Rayanne has never shared her story. The 26-year-old from Brazil feared that it might prevent her from getting a job, or make people doubt her potential. But when Rayanne discovered PsoHappy, she decided to tell her story for the first time and let others know what it’s like to live with psoriatic arthritis and psoriasis.
How I wasn’t diagnosed
Today, I know I have psoriatic arthritis, but it took me 10 years to find a name or meaning for this disease. I was treated like a teenager who just wanted to get attention. When I was 12, I heard the doctors say that I was faking pain; two years later, they warned my mother that I was focused on pain because I wanted to have access to narcotics.
At the age of 16, with the pain getting worse, I even lost my ability to walk – my immune system attacked the bone marrow. The doctors diagnosed an autoimmune disease, but they didn’t know which. With the help of immunobiological remedies, the symptoms passed after three months, and with my mother’s unending support and contagious positivism, I slowly regained the ability to walk. I always tried to lead my life as normally as possible – I finished school, I went to college and, as the years went by, I continued to search for a clearer diagnosis.
Finally, the diagnosis
When I was 22, I had my first skin psoriasis crisis, which covered at least 80% of my body. During this time, I lost about 10 kilos and, as a consequence, some nodules appeared on my neck. Before this scenario, and once I’d had the diagnosis of autoimmune disease, the doctors were almost certain that I had leukemia in an advanced state. I quickly had biopsies performed on my neck and skin, and these confirmed something different: negative for leukemia and positive for psoriasis.
One year after this first crisis, which lasted for at least eight months, I was finally referred to a dermatologist specializing in psoriasis. By analyzing my medical history over the previous 10 years, I was finally diagnosed with psoriatic arthritis, which was manifested since I was 12.
Dealing with the disease
Psoriatic arthritis has brought me a lot of challenges, from daily activities like climbing stairs to the way people around me react to this condition. I was embarrassed when people on the street walked away from me, thinking I had something contagious, or when strangers told me I had mycosis and should get a quick treatment.
The skin patches and pain became part of my routine. One of my coping mechanisms is to always stay positive. I understood that I had to get through this in the best way and try not to let myself down. Being positive is the best way, and depending on the level of positivity, the skin patches could get even better.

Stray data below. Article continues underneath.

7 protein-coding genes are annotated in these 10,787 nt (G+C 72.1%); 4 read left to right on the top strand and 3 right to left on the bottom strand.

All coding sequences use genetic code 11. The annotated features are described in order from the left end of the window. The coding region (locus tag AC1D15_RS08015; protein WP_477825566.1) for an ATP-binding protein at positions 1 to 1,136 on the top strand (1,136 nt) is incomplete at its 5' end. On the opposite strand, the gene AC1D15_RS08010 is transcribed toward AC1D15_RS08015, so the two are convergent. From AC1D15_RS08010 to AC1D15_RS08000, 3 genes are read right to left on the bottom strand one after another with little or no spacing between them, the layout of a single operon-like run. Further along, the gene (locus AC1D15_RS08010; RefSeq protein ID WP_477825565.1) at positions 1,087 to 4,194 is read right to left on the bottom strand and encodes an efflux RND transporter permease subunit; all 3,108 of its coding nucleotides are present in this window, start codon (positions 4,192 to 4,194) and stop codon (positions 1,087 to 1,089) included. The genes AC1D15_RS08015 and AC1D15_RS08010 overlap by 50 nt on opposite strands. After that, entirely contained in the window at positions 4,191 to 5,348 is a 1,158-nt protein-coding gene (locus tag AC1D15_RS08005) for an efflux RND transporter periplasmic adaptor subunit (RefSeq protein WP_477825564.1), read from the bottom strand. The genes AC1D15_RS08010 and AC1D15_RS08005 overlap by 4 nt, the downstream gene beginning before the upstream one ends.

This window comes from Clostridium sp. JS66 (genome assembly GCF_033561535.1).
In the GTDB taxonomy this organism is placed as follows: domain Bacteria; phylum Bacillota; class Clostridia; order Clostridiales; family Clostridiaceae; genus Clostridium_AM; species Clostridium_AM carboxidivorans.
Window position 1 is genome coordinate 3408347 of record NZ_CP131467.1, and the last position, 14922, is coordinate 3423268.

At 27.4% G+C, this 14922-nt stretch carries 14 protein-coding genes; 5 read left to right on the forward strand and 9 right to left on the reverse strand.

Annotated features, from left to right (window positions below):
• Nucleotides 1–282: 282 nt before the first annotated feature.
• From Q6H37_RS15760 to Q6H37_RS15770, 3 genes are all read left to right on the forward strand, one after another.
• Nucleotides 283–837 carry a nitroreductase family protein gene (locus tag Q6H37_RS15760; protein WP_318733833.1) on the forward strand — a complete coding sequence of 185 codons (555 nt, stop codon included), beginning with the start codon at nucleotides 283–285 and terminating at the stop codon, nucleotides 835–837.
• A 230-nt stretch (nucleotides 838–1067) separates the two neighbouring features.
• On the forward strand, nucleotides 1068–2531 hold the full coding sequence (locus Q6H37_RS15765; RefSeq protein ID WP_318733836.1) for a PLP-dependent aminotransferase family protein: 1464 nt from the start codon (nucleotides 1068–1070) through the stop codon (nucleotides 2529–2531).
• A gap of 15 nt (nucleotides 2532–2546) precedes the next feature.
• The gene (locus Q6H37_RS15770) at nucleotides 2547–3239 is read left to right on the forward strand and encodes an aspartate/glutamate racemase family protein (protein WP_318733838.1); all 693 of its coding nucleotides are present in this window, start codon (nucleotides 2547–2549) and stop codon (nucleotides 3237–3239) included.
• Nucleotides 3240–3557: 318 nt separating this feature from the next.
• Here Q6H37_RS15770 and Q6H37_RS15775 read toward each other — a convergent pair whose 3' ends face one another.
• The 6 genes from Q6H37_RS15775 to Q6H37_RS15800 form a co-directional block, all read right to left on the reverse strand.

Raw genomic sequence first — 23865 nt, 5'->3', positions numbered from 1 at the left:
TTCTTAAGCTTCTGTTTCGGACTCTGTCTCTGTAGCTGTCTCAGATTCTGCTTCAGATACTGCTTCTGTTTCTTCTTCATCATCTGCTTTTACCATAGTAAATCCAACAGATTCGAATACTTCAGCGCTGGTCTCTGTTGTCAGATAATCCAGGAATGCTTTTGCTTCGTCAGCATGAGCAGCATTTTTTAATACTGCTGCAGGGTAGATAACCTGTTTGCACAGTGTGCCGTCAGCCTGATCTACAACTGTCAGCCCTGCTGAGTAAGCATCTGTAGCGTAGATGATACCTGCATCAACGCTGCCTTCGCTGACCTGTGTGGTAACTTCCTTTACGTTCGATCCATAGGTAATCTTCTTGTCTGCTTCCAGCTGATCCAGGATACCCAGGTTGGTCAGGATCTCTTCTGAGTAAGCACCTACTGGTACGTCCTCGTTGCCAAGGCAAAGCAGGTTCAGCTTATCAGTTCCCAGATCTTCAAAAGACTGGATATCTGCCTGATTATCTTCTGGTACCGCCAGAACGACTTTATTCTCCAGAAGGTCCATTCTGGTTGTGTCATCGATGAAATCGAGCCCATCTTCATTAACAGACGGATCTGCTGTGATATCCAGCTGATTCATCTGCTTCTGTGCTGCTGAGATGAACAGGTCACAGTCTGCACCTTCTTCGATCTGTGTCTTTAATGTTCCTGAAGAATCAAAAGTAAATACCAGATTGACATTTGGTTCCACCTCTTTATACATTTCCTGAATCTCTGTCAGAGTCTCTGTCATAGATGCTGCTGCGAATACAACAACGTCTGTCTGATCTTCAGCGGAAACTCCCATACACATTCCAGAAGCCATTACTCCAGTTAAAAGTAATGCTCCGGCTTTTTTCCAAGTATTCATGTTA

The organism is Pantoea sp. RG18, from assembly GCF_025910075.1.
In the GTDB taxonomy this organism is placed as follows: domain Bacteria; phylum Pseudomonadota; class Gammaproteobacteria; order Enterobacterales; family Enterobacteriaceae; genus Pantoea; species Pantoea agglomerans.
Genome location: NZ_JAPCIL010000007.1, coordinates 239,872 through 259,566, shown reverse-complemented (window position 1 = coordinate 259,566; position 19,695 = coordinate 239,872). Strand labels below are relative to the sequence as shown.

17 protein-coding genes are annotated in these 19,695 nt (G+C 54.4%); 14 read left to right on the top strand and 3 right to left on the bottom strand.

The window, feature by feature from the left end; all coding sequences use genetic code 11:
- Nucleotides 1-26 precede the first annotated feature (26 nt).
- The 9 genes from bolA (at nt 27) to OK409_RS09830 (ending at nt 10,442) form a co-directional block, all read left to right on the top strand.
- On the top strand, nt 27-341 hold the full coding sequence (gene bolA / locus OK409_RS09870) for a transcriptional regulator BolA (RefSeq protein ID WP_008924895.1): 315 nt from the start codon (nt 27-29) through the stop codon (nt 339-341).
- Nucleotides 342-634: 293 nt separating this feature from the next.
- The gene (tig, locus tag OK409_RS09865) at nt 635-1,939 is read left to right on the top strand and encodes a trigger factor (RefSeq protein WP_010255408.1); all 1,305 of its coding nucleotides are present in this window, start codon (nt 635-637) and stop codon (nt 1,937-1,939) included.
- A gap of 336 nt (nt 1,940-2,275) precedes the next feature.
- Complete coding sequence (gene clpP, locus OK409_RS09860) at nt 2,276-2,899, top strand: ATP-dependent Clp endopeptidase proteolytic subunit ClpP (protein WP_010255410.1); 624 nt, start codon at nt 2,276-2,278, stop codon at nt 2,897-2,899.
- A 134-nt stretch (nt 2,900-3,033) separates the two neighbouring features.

The road is still a roller coaster, with a lot of ups and downs, but with the biological therapies I have been using, my skin has been almost clear of psoriasis for at least three years now.
I currently live in Porto, Portugal, but I still stay in contact with my dermatologist back in Brazil. I rely on my dermatologist fully and we use FaceTime to maintain regular appointments.
It was serendipity the way I discovered PsoHappy. While I was taking the survey, I felt for the first time in my life a desire to share my story – all the ups and downs that are part of this journey. Yoga and meditation are part of my day-to-day life, and they help me to deal with this condition during the good and bad moments.
I believe that we need more people to understand this disease – it attacks silently, affects more than the skin and being questioned by strangers does not help at all. It’s just me!
I went against all those who did not believe in me, I counteracted science and even my own mind. I chose to be me, to accept and go hand in hand with something that I do not control but is inside me 24 hours a day, but with a life full of phases and where we can say “We can also get over this”!
I don’t have a body that can withstand many physical pressures, but it has no limits whatsoever for dreams.
PsoHappy explores how psoriasis affects happiness and well-being. Make your voice heard by taking our surveys about different aspects of living with psoriasis